Dardenne bases this strategy on the recommendations forwarded by the Task Force on Structural Changes in Budget and Tax Policy, which looks at how Louisiana collects revenues. To him, “structural deficit” describes the inability to gather as much revenue as necessary to fund what Edwards wants to spend.

15.2.17

State must expand school choice in Caddo

It’s time for Louisiana’s Department of Education to intervene more forcefully with struggling Caddo Parish schools.

After some period of treading water, CPSD as a whole took a step backwards last year as it slid solidly into ‘C’ territory (in absolute terms; for years "grading" of schools has occurred on a curve) according to the state’s district accountability measure. What comfort came from its overall performance as not absolutely dismal hides the fact that a majority of its schools rank as ‘D’ or ‘F’ and these enroll over half of all district students.

Yet despite a history of having a significant portion of its school performing below par, unlike the other two major metropolitan districts in the state little educational choice developed in the parish. The state oversees only one charter school there, Linwood, and only three charters operate independently (one with two campuses). Several other schools operate under a memorandum of understanding model that leaves the district in charge of these but having to meet certain objectives negotiated by the state.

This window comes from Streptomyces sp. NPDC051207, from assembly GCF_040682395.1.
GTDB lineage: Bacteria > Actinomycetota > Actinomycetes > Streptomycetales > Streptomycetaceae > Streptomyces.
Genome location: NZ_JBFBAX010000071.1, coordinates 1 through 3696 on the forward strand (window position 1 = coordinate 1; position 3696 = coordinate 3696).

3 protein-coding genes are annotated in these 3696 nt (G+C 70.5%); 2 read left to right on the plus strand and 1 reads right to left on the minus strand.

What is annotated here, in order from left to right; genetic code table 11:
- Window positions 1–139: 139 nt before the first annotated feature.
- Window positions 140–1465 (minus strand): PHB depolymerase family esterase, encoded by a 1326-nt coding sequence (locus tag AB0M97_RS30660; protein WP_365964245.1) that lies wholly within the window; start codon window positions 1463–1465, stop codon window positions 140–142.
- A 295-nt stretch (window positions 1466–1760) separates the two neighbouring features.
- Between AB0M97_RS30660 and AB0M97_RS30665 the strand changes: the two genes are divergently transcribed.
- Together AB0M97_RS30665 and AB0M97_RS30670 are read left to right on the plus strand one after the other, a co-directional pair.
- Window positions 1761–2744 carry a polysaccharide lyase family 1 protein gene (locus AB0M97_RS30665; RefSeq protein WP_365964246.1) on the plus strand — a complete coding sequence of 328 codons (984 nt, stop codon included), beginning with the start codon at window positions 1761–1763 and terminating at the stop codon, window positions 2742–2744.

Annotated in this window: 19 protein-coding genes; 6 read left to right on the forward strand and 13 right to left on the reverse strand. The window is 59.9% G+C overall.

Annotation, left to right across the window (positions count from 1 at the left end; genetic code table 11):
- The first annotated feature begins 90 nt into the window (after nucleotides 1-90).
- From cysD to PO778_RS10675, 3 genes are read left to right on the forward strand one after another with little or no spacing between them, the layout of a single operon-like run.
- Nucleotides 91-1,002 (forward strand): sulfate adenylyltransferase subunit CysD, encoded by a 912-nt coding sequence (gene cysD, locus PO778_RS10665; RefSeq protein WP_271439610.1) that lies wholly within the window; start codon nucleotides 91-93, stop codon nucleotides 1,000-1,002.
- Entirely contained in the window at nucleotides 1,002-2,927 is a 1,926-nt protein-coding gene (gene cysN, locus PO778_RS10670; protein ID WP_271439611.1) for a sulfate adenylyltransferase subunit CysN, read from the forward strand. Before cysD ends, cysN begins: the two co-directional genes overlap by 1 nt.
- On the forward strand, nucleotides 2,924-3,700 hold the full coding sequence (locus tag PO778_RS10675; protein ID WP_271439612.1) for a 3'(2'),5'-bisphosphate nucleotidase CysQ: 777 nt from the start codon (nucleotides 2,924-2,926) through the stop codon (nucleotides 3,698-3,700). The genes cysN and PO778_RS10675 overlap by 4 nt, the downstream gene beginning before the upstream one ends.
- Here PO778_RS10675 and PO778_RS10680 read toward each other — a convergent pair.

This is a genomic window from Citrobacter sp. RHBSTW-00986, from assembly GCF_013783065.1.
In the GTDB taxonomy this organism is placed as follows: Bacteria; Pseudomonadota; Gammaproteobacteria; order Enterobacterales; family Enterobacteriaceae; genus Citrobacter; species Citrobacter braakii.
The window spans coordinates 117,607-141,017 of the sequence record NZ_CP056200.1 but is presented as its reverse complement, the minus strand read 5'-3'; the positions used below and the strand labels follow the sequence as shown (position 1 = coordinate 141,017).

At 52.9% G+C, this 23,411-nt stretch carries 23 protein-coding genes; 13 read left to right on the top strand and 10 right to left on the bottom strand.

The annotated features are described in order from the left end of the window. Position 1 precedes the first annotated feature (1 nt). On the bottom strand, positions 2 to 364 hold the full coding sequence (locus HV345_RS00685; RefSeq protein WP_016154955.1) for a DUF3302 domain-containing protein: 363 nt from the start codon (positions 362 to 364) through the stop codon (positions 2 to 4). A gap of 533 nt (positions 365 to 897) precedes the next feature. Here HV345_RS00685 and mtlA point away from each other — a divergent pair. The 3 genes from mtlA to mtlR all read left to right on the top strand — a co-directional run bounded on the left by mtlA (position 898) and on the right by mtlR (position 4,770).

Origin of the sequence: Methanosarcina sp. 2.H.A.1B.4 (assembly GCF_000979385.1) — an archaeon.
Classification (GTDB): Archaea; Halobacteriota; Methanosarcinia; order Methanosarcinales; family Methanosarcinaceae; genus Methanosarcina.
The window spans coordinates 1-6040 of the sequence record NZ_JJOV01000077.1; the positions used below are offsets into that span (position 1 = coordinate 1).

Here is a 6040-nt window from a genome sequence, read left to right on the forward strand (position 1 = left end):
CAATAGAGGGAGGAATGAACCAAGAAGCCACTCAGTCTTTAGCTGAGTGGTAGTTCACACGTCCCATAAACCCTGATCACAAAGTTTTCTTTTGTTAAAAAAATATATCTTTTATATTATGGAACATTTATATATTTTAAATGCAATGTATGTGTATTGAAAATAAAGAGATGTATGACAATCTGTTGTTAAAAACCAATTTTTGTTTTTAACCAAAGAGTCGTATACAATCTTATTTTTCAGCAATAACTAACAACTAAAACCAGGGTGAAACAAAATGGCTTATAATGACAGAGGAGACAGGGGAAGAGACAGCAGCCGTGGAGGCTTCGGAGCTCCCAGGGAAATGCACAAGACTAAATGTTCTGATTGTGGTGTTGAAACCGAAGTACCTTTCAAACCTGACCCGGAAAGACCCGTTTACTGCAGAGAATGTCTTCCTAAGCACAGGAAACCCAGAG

14.2.17

Edwards, GOP legislators live on different planets

Louisiana Democrat Gov. John Bel Edwards is from Mars, legislative Republicans are from Venus. I chose the ordering since Edwards once served as a professional warrior and some GOP legislators are women. I chose the metaphor to illustrate the completely incompatible mindset of the two that threatens to launch fireworks during the state’s whirlwind special session.

Edwards pulled the starting gun trigger on it last night by speaking mainly to the virtues of using Budget Stabilization Fund Money. As policy-makers grapple with a $304 million deficit fighting a ticking clock registering just four-and-a-half months remaining in the fiscal year, use of the Fund has emerged as the biggest point of contention between the governor and Republican-led Legislature to solve for the shortfall.

In the speech, Edwards noted the short time frame and his belief that a straitjacketed fiscal structure begging for reform presented few options other than use of $119.6 million in Fund money. Citing its creation as a means to address short-term budgetary crunches and past use in what he saw as less critical times, failure to dip into it he alleged would force undesirable cuts into areas his current plan using Fund money to close the gap would avoid. He argued that, past this hurdle, soon the state could start attending to fiscal reform that should alleviate such problems in the future.